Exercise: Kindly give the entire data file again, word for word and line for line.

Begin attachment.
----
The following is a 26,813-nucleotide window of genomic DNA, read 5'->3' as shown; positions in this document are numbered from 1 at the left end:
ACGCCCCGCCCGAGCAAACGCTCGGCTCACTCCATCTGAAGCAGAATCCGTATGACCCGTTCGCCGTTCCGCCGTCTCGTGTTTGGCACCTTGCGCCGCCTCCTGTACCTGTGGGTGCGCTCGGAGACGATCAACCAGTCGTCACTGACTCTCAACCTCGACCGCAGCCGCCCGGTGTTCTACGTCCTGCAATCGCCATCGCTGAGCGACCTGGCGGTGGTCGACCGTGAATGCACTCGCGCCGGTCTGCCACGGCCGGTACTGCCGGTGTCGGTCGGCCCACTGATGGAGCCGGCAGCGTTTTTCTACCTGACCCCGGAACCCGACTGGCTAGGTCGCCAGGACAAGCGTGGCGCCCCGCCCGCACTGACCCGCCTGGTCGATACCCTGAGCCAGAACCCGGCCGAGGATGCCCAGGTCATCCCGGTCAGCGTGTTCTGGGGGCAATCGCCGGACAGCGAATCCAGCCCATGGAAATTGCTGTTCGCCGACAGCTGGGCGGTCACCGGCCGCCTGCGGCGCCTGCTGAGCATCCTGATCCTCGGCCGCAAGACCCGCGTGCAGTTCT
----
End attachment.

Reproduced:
The following is a 26,813-nucleotide window of genomic DNA, read 5'->3' as shown; positions in this document are numbered from 1 at the left end:
ACGCCCCGCCCGAGCAAACGCTCGGCTCACTCCATCTGAAGCAGAATCCGTATGACCCGTTCGCCGTTCCGCCGTCTCGTGTTTGGCACCTTGCGCCGCCTCCTGTACCTGTGGGTGCGCTCGGAGACGATCAACCAGTCGTCACTGACTCTCAACCTCGACCGCAGCCGCCCGGTGTTCTACGTCCTGCAATCGCCATCGCTGAGCGACCTGGCGGTGGTCGACCGTGAATGCACTCGCGCCGGTCTGCCACGGCCGGTACTGCCGGTGTCGGTCGGCCCACTGATGGAGCCGGCAGCGTTTTTCTACCTGACCCCGGAACCCGACTGGCTAGGTCGCCAGGACAAGCGTGGCGCCCCGCCCGCACTGACCCGCCTGGTCGATACCCTGAGCCAGAACCCGGCCGAGGATGCCCAGGTCATCCCGGTCAGCGTGTTCTGGGGGCAATCGCCGGACAGCGAATCCAGCCCATGGAAATTGCTGTTCGCCGACAGCTGGGCGGTCACCGGCCGCCTGCGGCGCCTGCTGAGCATCCTGATCCTCGGCCGCAAGACCCGCGTGCAGTTCT